More About This Episode
Smarter Building Materials Marketing podcast helps industry professionals find better ways to grow leads, sales and outperform the competition. It’s designed to give insights on how to create a results-driven digital marketing strategy for companies of any size.
Bob Baldocchi is a sales and marketing expert who retired from the world of building materials only to become the owner and investor in On3, a construction software startup that’s changing the landscape of our industry as we speak.
Solutions for Training Skilled Workers
Bob Baldocchi has a love for building materials that rivals ours at Venveo, and we were thrilled to talk to him about what he’s been up to during his retirement. “Recently, I retired from Emser and decided I was going to take some time off, but On3 came calling,” laughs Bob.
“I joined On3 as an owner and an investor because what I saw them doing was something that I felt like was a real pain point in the industry for us, which was training,” says Bob. The construction industry’s labor shortage is a frequent point of discussion on the podcast, and we’ve talked before about how a high-quality training program is necessary to educate and retain workers.
“So, what On3 did was it really focused on frontline construction, initially,” he says. “We have such a labor challenge and shortage within the industry that we're onboarding people constantly, and we're finding people who have got a background, but they may not be complete in their background.”
If you’ve ever sat through industry training and onboarding courses, you know they’re not all created equally. On3 “created an unbelievable content creation system and then a delivery system,” explains Bob. “And so, it was a really compelling, exciting kind of venue that I just couldn't help but jump into.”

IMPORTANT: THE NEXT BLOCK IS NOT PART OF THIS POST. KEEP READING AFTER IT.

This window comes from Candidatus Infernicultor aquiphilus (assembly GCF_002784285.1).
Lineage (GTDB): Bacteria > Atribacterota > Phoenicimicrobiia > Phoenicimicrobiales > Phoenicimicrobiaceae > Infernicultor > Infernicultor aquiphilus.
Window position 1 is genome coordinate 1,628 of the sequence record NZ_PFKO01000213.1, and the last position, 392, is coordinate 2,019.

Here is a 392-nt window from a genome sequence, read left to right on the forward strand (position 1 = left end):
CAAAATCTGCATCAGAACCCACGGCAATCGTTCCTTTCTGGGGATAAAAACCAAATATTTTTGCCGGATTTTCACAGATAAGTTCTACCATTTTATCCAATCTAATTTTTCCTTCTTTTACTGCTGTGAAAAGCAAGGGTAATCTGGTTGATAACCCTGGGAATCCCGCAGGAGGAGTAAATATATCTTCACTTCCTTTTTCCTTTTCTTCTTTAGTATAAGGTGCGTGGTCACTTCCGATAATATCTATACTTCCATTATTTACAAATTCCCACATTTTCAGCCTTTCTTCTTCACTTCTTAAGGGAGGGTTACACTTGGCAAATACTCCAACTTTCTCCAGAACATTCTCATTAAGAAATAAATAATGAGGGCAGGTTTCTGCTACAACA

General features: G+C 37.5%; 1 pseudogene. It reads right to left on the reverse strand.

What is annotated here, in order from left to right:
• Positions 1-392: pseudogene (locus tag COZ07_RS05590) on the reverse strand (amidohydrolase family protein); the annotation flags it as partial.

On3 guides installers, builders and construction managers through a variety of projects, from site planning to waterproofing a basement to insulating.
“We've also provided them [with] this amazing field guide system where once they've taken a course, they'll always have a quick video that'll bring them back to that subject [or] that content and show them what they're looking at,” says Bob.
Another aspect of projects is people management and working with team members at different stages in their careers. On3’s software offers construction professionals a way to share and support other people on their projects. “They can also then work with the subcontractors right there on the spot and show the subcontractors the video, or share the video with the subcontractors in both English and Spanish and other languages, and make sure that everybody's on the same page,” says Bob.
“When you're out on a home and the home is in various forms, you're looking at something that a sub or a trade just finished or is working on, you have to determine (as a construction manager) is that right or is that wrong?” Bob explains. “And what On3 is doing is it's helping them decipher right and wrong on the construction side at every part of the build process.”